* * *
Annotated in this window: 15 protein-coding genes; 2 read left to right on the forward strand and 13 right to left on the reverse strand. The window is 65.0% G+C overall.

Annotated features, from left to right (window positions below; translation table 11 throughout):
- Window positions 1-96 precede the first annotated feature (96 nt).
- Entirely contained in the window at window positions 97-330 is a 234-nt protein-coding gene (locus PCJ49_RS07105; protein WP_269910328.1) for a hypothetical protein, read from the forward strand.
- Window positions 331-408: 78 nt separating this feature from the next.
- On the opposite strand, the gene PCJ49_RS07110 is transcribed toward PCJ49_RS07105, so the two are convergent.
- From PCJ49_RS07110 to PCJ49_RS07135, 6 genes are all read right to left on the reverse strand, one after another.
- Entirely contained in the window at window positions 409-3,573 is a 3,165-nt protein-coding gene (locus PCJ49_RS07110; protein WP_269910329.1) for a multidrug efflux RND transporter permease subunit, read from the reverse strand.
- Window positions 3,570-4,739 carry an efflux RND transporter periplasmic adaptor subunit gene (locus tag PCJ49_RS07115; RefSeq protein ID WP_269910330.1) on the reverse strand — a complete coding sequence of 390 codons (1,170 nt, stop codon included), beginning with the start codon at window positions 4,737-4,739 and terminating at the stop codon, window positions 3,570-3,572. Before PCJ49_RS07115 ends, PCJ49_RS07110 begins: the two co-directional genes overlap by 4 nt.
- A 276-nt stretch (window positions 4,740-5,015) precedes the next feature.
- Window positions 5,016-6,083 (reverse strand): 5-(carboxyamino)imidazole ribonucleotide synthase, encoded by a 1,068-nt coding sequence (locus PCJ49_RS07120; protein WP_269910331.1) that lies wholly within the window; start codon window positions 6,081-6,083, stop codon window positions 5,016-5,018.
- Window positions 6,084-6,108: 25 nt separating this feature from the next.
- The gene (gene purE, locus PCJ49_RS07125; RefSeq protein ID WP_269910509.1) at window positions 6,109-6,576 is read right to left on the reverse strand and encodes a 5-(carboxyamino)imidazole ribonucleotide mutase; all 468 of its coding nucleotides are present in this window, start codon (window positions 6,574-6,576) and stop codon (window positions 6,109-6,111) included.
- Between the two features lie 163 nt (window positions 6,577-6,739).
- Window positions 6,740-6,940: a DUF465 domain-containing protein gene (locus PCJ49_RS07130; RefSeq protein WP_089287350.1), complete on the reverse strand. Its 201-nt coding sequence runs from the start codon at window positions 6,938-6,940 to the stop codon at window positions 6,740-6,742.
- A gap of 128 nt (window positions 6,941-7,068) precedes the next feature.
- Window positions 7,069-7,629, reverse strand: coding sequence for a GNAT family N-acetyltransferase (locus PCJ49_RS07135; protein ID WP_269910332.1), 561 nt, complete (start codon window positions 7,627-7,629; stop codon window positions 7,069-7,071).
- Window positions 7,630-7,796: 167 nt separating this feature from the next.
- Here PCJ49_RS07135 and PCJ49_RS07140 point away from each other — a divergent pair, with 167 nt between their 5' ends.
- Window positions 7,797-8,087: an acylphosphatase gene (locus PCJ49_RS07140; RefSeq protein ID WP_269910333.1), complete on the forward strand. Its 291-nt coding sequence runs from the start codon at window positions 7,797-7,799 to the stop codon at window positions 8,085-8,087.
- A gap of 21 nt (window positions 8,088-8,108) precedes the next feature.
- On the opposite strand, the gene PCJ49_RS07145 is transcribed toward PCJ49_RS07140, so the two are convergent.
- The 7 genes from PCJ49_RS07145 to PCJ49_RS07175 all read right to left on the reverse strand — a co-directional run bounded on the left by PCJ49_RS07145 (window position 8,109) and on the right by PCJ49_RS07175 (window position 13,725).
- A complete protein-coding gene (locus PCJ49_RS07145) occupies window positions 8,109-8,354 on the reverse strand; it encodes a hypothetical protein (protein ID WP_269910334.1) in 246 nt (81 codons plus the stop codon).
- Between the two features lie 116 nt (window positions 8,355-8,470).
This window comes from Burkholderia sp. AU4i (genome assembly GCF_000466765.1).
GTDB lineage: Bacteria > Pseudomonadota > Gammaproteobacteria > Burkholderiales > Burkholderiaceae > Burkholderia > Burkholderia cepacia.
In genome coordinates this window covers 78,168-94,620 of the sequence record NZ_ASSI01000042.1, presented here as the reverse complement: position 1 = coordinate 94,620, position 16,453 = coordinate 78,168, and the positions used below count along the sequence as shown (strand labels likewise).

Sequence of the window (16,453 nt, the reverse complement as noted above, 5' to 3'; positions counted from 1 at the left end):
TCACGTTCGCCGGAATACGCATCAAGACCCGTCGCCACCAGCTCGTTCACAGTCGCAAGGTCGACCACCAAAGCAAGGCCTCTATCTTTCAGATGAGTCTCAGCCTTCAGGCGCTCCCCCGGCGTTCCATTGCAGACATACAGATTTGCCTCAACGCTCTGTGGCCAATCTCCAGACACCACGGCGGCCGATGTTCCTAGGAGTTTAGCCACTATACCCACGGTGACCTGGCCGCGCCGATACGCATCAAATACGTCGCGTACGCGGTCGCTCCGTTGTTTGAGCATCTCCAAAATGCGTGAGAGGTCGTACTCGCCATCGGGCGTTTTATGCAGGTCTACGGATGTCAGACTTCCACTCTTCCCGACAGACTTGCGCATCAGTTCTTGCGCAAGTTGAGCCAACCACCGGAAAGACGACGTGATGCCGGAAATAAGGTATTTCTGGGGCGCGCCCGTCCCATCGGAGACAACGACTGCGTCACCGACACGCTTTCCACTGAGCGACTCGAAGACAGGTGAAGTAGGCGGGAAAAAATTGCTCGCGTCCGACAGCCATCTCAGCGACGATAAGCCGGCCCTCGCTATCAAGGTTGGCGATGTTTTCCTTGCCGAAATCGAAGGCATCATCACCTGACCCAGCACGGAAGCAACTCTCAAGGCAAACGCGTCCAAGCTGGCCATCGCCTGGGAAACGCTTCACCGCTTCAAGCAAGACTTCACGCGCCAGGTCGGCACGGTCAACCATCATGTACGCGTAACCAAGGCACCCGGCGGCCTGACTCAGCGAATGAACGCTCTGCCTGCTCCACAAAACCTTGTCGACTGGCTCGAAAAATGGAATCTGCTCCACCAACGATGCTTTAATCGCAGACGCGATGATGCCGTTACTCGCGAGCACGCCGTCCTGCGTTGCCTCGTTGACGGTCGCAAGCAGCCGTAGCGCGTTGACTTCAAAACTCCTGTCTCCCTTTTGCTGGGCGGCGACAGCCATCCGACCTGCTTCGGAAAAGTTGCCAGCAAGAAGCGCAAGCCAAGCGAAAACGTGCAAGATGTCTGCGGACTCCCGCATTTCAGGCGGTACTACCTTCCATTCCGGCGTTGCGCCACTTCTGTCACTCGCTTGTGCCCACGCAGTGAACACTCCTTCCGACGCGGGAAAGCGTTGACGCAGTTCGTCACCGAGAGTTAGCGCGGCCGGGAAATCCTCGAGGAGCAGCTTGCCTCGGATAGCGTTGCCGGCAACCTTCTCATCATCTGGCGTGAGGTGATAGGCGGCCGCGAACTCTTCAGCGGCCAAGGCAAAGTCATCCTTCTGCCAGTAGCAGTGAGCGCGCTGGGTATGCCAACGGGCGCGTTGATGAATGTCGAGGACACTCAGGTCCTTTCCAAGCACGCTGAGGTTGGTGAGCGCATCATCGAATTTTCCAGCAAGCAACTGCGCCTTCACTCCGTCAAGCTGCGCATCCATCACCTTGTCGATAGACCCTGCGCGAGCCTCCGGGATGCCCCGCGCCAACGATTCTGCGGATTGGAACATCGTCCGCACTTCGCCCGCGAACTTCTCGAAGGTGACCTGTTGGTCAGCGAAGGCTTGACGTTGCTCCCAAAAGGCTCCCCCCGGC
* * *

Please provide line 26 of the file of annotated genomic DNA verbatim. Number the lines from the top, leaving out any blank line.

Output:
This window comes from Burkholderia sp. AU4i (genome assembly GCF_000466765.1).